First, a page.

Central Americans Rerouted: A U.S. Immigration Crisis Gets Outsourced
by Foster, on News
For a 12-year-old migrant in Mexico, a typical holding cell in Acayucán, Veracruz, is packed. Sets of bunk beds are stacked along the edges of a single cell. The walls are generally a stark pale gray or white.
“Where you sleep?” he asked the boys, who ranged in age from 12 to 17.
Everywhere, he recalled them answering, gesturing at the floor space and pointing beneath the bunks.
Bodies outnumbered beds.
Bochenek, one of the study’s coauthors, told TakePart that over the course of researching Closed Doors: Mexico’s Failure to Protect Central American Refugee and Migrant Children, a 151-page study from Human Rights Watch released Thursday, some child migrants told him they’d rather risk death than remain in Mexican custody.
In 2015 alone, more than 35,000 children were held in Mexican immigration detention centers, according to the report.
“Many kids I interviewed in Honduras who were deported [from Mexico] said even if they had known that they could apply for asylum, they wouldn’t have,” Bochenek said. “They didn’t want to spend more time in detention.”
The surge in Central American migrant children and teens crossing Mexico’s northern border peaked in summer 2014, reigniting a contentious debate around immigration policy in the U.S. It was met with President Barack Obama’s request for $400 million in contingency funds to accommodate unaccompanied minors on top of the $950 million that had already been allocated to deal with the issue.
Between 2014 and 2015, apprehensions of unaccompanied Central American children in Mexico rose by 70 percent as such U.S. detentions dropped 22 percent. The correlation implies that Mexico is succeeding in heading off children before they can reach the southern U.S. border.
Underage migrants in U.S. custody haven’t fared well over time. Some have alleged abuses, including insults from guards, sexual assault, and having to drink toilet water.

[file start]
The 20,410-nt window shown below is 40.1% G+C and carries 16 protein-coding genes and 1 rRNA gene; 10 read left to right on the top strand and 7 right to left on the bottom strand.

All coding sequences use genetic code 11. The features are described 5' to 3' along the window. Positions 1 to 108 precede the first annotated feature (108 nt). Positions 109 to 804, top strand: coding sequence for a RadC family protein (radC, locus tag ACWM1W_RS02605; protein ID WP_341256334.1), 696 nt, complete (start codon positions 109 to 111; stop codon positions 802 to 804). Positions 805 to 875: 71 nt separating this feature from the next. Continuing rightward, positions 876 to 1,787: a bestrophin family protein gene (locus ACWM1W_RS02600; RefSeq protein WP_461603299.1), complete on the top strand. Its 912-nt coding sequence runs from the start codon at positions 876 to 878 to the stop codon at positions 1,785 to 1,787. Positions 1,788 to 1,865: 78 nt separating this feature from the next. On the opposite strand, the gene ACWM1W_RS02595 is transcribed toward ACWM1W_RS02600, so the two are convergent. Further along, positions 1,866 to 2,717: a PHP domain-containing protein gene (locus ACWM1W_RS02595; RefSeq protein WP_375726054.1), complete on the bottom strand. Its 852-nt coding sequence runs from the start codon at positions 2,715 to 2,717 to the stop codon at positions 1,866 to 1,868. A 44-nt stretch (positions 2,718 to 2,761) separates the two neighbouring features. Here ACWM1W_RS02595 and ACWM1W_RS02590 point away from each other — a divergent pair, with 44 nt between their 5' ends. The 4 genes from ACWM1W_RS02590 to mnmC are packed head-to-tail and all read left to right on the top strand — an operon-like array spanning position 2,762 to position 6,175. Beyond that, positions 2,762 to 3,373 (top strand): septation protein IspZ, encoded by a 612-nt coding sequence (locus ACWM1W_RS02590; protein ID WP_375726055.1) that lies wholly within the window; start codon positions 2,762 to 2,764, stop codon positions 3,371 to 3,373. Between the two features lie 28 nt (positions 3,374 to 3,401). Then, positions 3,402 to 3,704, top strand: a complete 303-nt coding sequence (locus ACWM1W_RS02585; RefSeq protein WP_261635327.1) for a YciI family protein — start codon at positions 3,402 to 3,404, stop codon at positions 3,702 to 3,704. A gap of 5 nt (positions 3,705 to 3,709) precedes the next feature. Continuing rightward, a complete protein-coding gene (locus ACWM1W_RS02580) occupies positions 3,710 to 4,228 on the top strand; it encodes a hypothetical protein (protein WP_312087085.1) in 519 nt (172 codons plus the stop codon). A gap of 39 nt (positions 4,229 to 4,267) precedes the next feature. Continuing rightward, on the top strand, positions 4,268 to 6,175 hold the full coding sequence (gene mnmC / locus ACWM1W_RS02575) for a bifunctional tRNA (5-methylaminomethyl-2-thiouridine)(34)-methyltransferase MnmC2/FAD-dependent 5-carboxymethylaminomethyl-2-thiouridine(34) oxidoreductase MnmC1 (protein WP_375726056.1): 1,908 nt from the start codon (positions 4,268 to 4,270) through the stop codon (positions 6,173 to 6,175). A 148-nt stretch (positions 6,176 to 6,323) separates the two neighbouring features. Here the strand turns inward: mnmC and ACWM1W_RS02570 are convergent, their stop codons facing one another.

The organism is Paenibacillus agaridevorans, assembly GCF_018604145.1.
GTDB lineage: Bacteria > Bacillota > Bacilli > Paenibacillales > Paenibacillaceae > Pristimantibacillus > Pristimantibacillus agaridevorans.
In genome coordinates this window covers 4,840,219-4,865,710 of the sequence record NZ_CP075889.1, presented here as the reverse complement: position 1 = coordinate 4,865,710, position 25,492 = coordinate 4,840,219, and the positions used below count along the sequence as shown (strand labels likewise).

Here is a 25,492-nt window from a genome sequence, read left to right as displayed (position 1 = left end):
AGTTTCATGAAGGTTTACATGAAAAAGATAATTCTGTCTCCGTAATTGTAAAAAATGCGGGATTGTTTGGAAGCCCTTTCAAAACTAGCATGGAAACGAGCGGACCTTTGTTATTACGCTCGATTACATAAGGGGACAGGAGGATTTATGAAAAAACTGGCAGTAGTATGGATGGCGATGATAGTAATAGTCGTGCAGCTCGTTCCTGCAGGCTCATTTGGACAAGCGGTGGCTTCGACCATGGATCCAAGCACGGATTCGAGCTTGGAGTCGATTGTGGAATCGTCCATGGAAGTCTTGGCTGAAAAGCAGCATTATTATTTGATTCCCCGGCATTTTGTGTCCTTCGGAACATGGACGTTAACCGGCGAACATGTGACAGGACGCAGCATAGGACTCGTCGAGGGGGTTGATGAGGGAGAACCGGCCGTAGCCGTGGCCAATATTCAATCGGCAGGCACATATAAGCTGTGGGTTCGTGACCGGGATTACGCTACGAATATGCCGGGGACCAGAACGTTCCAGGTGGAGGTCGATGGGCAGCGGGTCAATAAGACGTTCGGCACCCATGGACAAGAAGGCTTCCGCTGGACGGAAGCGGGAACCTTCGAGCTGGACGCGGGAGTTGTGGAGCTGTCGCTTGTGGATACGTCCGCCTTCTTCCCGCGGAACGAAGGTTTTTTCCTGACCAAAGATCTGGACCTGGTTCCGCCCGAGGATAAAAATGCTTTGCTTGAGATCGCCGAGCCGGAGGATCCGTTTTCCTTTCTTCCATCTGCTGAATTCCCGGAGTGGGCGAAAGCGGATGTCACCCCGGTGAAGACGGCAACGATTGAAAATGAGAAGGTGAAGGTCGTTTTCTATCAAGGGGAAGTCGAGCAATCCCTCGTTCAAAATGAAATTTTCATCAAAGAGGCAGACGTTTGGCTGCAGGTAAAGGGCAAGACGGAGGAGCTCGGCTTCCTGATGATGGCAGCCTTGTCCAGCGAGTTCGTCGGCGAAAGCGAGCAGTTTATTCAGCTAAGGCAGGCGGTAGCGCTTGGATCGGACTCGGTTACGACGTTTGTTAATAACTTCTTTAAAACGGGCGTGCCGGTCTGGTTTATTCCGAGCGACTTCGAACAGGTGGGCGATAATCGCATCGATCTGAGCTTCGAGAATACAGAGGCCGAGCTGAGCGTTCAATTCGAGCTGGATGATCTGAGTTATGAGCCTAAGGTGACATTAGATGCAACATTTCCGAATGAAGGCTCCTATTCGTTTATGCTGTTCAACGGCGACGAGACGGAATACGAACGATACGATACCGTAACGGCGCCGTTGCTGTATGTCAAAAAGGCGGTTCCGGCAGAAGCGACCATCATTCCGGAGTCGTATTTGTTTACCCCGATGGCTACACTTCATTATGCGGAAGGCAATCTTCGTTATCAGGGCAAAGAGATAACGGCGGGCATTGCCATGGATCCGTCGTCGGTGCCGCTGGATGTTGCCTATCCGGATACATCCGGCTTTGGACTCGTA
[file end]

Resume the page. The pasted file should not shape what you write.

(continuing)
In Mexico, however, Bochenek said, the worst part of detention for most child and teen migrants is the simple fact that they’re held like prisoners.
“There are problems with the length of time they are there, and the fact that they’re there in the first place…. A lot of kids have family in Mexico and can be released to family, but they aren’t,” he explained.
Human Rights Watch found that in Mexico, “wide discrepancies” exist between the law and how it’s enacted.
For example, although Mexican law says migrant children should be quickly transferred to the custody of Mexico’s national child protection agency and detained only in exceptional circumstances, the majority of kids are locked up in prison-like conditions anyway, then subsequently deported.
“Children who may have claims for refugee recognition confront multiple obstacles in applying for refugee recognition from the moment they are taken into custody by immigration agents,” the report reads.
At least 27,000 unaccompanied minors entered Mexico over the first 10 months of 2015, the Mexican government reported. Human Rights Watch said that’s likely a significant underestimate.
That’s because, around the same time, U.S. Customs and Border Protection data shows the apprehensions of 28,000 unaccompanied child migrants from Central America along the U.S. southern border between October 2014 and September 2015.
The United Nations High Commissioner for Refugees estimates that up to half of Central American kids entering Mexico have credible claims for asylum. But the new report says Mexico’s emphasis has remained on immigration enforcement.
That focus on apprehension and deportation has no corresponding regard for children’s protection needs, Bochenek said.
The United States has encouraged Mexico’s crackdown with funding and equipment including scanners and vehicles.